Creating a Zynq-compatible bootgen

I recently needed to have a copy off bootgen I could build to run on my Zynq platform. I found an open-source version called zynq-mkbootgen here:

It needs two libraries: pcre and elf, which I found at:

I downloaded and unpacked the libraries onto my Linux box with the Petalinux 2016.2 tools installed. In each directory, I ran:

./configure --host=arm-linux-gnueabihf

Be aware that the host parameter for your system will vary depending on which version of Petalinux you have installed. For example, an earlier version might have been arm-xilinx-linux-gnueabi.

For libelf, despite using the configure command, you will need to manually edit:

  • Makefile
  • lib/Makefile
  • po/Makefile

In each of these, change the CC = gcc to read CC = arm-xilinx-linux-gnueab-gcc. In addition, in lib/Makefile, change AR = ar to AR = arm-xilinx-linux-gnueabi-ar. Note the gcc and ar prefix should match the one used in your ./configure command. Do a make in each of the library directories.

Now unpack your mkbootimage tarball and edit the Makefile there. Again, change CC=gcc to read CC=arm-xilinx-linux-gnueab-gcc. In addition, append to the CFLAGS after the –std=c11 pointers to the include directories and library directories:

-I../libelf-0.3.13/lib -L../libelf-0.3.13/lib -L../pcre-8.41/.libs

Do a make. and you should now have a functioning mkbootimage executable you can put on your Zynq platform. You can then do a:

mkbootimage boot.bif BOOT.BIN

to generate an appropriate BOOT.BIN.

All the files needed to build mkbootimage may be found at which includes a working executable for Petalinux 2016.2.




Tshark (Wireshark) for Petalinux

In my last post, I talked about how to build the libpcap ethernet packet capture library. In this post I will give a brief description of building the Tshark application, which is the non-GUI version of Wireshark. You can download my binary distribution (see link at end of post) or download the source code at Wireshark Source by clicking on the Source Code link.

Wireshark needs either bison or yacc to build. I cross-compiled bison using the Petalinux tools, and put a copy on my system. Wireshark also needs flex, which can be included in the rootfs by doing a petalinux-config -c rootfs. I have included the bison, yacc and flex binaries here: Binaries. You can extract them into your /usr/local/bin directory prior to trying to build Tshark. You will also need a working libpcap which I discussed how to build in my previous post. The binary distribution is found here: Libpcap binary distribution and can be installed in /usr/local/bin.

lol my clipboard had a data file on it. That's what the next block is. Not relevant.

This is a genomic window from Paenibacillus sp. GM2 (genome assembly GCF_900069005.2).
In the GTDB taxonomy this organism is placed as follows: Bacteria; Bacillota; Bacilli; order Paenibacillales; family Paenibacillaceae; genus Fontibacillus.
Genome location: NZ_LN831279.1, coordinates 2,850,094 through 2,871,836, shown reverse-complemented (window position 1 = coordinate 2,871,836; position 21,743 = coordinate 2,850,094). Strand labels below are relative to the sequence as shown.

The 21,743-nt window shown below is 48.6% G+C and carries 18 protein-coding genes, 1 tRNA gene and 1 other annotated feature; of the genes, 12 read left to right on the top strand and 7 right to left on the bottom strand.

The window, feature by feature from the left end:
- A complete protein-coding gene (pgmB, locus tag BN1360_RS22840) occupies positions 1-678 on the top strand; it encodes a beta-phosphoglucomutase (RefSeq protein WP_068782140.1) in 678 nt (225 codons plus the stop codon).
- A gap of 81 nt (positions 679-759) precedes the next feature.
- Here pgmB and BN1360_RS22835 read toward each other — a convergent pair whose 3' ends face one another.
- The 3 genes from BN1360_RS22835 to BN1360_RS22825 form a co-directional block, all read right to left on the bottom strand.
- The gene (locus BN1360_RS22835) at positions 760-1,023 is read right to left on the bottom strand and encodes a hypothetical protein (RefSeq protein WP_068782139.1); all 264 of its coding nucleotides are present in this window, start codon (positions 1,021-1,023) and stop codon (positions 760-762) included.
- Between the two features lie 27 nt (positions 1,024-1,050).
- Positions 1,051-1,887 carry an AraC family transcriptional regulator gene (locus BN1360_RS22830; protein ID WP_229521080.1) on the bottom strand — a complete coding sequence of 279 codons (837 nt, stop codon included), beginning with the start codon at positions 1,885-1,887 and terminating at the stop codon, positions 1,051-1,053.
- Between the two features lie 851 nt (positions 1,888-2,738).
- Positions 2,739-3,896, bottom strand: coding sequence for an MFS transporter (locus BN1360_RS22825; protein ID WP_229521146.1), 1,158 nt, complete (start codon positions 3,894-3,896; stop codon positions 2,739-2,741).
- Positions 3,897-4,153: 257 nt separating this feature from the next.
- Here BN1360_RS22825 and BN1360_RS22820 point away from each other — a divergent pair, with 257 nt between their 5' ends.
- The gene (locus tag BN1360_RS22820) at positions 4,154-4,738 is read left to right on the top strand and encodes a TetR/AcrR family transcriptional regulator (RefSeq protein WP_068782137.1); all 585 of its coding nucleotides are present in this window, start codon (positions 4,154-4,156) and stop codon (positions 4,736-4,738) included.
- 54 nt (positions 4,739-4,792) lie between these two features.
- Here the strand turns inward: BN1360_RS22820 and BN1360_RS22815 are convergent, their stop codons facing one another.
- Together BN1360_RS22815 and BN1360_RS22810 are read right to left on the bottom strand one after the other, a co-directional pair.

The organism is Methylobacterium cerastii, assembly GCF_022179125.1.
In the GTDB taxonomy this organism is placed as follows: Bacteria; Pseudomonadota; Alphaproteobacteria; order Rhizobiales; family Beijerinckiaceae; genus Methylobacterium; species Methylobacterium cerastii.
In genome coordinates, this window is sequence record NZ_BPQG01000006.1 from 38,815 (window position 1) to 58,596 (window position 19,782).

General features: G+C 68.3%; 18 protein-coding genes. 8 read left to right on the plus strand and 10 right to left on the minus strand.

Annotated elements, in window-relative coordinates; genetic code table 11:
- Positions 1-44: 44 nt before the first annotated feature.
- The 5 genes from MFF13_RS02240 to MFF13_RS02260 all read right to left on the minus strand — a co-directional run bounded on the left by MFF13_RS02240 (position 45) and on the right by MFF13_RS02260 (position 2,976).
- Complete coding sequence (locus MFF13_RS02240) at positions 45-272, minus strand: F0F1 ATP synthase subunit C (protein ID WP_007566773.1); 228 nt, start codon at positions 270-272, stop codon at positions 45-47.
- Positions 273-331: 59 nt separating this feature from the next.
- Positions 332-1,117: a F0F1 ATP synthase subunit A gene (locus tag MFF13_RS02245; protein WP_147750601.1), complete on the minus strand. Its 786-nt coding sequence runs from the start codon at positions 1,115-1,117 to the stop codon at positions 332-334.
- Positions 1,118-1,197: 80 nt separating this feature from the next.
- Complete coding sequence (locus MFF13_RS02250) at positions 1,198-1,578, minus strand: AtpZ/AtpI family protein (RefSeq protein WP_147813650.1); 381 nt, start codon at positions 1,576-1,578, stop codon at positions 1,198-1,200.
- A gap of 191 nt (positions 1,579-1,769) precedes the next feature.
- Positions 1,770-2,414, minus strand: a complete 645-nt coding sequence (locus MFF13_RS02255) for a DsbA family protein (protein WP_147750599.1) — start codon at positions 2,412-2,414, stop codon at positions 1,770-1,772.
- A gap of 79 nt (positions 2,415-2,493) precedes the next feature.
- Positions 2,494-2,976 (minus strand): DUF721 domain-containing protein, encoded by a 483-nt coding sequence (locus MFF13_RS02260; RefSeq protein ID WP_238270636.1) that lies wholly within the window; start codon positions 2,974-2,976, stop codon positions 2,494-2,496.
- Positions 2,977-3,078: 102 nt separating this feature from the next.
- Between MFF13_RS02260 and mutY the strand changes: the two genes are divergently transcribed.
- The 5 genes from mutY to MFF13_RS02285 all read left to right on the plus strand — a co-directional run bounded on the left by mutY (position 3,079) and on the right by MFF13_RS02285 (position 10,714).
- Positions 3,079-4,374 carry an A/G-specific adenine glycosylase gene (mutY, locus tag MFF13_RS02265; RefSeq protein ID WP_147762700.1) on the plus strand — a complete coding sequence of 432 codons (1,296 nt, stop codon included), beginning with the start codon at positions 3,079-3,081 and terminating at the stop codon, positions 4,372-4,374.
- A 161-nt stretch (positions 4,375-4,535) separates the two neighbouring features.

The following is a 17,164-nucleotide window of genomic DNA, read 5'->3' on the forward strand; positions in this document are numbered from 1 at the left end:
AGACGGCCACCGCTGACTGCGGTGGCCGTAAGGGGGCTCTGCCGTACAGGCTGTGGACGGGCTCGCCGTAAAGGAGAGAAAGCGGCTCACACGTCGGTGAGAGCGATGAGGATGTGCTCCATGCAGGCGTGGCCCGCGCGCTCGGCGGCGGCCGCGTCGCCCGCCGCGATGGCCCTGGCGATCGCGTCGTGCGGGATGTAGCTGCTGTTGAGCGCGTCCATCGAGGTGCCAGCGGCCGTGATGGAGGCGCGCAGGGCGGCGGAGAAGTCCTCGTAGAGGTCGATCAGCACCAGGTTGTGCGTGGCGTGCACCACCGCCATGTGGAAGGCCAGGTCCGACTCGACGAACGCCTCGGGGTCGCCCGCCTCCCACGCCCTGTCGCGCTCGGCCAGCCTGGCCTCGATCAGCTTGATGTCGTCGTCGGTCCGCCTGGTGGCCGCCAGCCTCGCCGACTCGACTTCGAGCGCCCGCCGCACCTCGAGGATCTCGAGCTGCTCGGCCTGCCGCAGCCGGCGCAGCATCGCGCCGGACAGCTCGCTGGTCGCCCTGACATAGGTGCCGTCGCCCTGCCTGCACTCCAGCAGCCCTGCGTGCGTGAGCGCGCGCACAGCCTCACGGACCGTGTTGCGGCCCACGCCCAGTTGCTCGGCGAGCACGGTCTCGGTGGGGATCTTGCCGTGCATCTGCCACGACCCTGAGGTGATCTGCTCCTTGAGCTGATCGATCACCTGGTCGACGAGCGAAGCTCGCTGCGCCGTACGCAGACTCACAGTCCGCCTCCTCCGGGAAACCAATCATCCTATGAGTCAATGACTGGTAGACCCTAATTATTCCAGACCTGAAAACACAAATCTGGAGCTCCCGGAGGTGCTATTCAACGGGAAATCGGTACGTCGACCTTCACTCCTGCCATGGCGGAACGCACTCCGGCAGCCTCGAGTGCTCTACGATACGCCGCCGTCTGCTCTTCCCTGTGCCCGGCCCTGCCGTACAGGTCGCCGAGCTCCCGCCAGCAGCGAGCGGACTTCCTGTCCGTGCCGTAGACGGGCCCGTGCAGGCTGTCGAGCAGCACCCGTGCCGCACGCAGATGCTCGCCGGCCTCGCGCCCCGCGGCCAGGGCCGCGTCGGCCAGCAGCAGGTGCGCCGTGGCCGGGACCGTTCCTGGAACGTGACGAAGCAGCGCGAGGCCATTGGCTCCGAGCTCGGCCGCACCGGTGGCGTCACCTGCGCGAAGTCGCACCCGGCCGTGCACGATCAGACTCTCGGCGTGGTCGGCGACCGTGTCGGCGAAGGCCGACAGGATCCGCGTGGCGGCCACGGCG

I put the wireshark source code on my Petalinux system and first, since the Zynq system has no real-time clock and config expects the current date to be after the creation date of the source distribution, I set the date:


then configured it with:

 ./configure CC=/mnt/ellcc/bin/ecc --disable-wireshark

The CC points to my compiler (see my original post Compiling on Petalinux). The –disable-wireshark flag says to skip building the the GUI version.

After completing this (it takes quite some time), you will have a Makefile. Now perform a make. With this version of Tshark (1.12.7 when I built it), there are some issues with some functions declared as static in the source, but not static in the header. This will cause errors when ecc tries to compile them. I commented out the static keyword from those sources and continued the build. A packaged distribution is found here: Tshark 1.12.7 binaries

Of course, after completing this, version 1.12.8 was released. I tried building these, and got link errors with some the Wireshark libraries, and haven’t followed up. The good news was that the static keyword issues appear to have been resolved. If I get around to getting this build to work, I’ll update this post and the binaries.


Building libpcap for Ethernet packet analysis

The libpcap library is a handy library for Ethernet packet analysis. It is used by both tcpdump and wireshark. Since wireshark is GUI-based, it will not work on Petalinux, but there is a non-GUI version of it called tshark which will run. More on that in my next blog post.

Building libpcap was a major pain. The source can be downloaded from libpcap-1.7.4. I tried cross-compiling it using the Petalinux tools, but there were issues in that the following symbols would not link:


The configuration I used was:

 ./configure --host=arm-xilinx-linux-gnueabi --with-pcap=linux --prefix=/libpcap

Looking more closely now, I see if I had included libgcc_eh.a in the list of libraries, it might have worked (i.e. changing the Makefile line LIBS = -lgcc_eh). But I prefer to do things the hard way…

So I tried to build it on the Zynq using ellcc, with the configuration:

 ./configure --with-pcap=linux

But there were include files missing such as <linux/types.h>. So using the cross-compiler, I created the directory PCAP and preprocessed all the source files by adding a line to Makefile: